Travel Back in Time at Cambridge Junction Historic State Park (Brooklyn, MI)
Michigan is home to more than 100 state parks, with only a select few (Sanilac Petroglyphs, Fayette, Fort Wilkins) also being classified as Historic State Parks. Cambridge Junction Historic State Park is one of the few historic sites that is also a state park, and while it is not very big it is full of local and state historical significance. The park is the site of the Walker Tavern, which was a popular stopping point for travelers making their way between Chicago and Detroit on what is now U.S. 12. Several buildings at this park have been restored to their 1840s/1850s appearance, and are open to the public. Displays tell of what life and travel were like many decades ago and how things have changed over the years. We had a chance to visit Cambridge Junction Historic State Park in May and while we didn’t get to tour the buildings we did get some great photos as a storm rolled in.
A two-sided Michigan historical marker gives more background on the Walker Tavern: “This tavern was built around 1832. Stagecoach passengers stopped here for lodging and food as they traveled between Detroit and Chicago on the Chicago Road (later US-12) and on the La Plaisance Bay Pike (later M-50) from Lake Erie to this intersection, Cambridge Junction. A stagecoach trip between Detroit and Chicago took five on more days, depending on road conditions. New settlers, who were among those travelers, helped Michigan become a state in 1837. In 1832 tavernkeepers Sylvester (1795-1868) and Lucy Walker (1796-1892), from Cooperstown, New York bought the tavern from Calvin Snell and it became known as the “Walker Tavern.” The Walkers charged twenty-five cents for a meal. By 1853 business was so successful that the Walkers built a large brick tavern across the road.”
It continues on the other side “In 1864 Sylvester Walker sold his taverns to former stagecoach driver Francis Asbury Dewey, who converted Walker Tavern into his home. While still living there, Dewey served as the President of the Michigan Pioneer and Historical Society and recorded local history, including stories about Walker Tavern. Dewey family members lived in the house until 1922 when Francis’s great-nephew Wilford C. Dewey sold it to Episcopalian priest Frederick Hewitt and his wife Edna. The Hewitt family operated Walker Tavern and the nearby brick tavern as roadside tourist attractions. Walker Tavern housed antiques and a museum. In 1966 the family sold the property to the State of Michigan. The state restored the tavern and opened it as part of the Cambridge Junction Historic State Park. Walker Tavern was listed on the National Register of Historic Places in 1971.”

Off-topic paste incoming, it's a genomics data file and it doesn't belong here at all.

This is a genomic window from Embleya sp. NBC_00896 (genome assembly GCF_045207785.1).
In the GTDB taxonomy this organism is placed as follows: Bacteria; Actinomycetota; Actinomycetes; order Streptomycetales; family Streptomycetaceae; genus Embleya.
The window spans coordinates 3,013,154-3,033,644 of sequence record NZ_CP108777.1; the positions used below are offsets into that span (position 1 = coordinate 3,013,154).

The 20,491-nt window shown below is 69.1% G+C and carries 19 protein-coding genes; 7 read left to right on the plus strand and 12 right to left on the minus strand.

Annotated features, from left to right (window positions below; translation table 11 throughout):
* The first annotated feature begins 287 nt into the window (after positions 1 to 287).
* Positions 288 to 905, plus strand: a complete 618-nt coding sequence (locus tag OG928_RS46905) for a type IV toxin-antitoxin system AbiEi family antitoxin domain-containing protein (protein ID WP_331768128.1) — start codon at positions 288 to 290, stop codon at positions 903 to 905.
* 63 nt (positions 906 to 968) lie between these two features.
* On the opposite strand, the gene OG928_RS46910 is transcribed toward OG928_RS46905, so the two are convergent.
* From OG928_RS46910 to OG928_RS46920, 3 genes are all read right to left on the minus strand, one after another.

While the buildings weren’t open when we visited, we were able to peek through the windows of the tavern and get an idea of what things look like.
Across from the tavern there is a second historic building, a reconstructed 1840s barn that hosts more exhibits. With almost all guests arriving by horse or stagecoach, a barn would have been one of the most important buildings in the complex.
The Hewitt House Visitors Center is the third historic building at the park. It is a colonial revival style house from the late 1920s and is home to exhibits about auto tourism and other attractions in the Irish Hills region.
Cambridge Junction Historic State Park hosts a variety of special events throughout the year, including historic base ball games.
If you love Michigan history or visiting unique places, consider stopping by Cambridge Junction Historic State Park the next time you’re in Lenawee County! (Michigan recreation passport required for entry)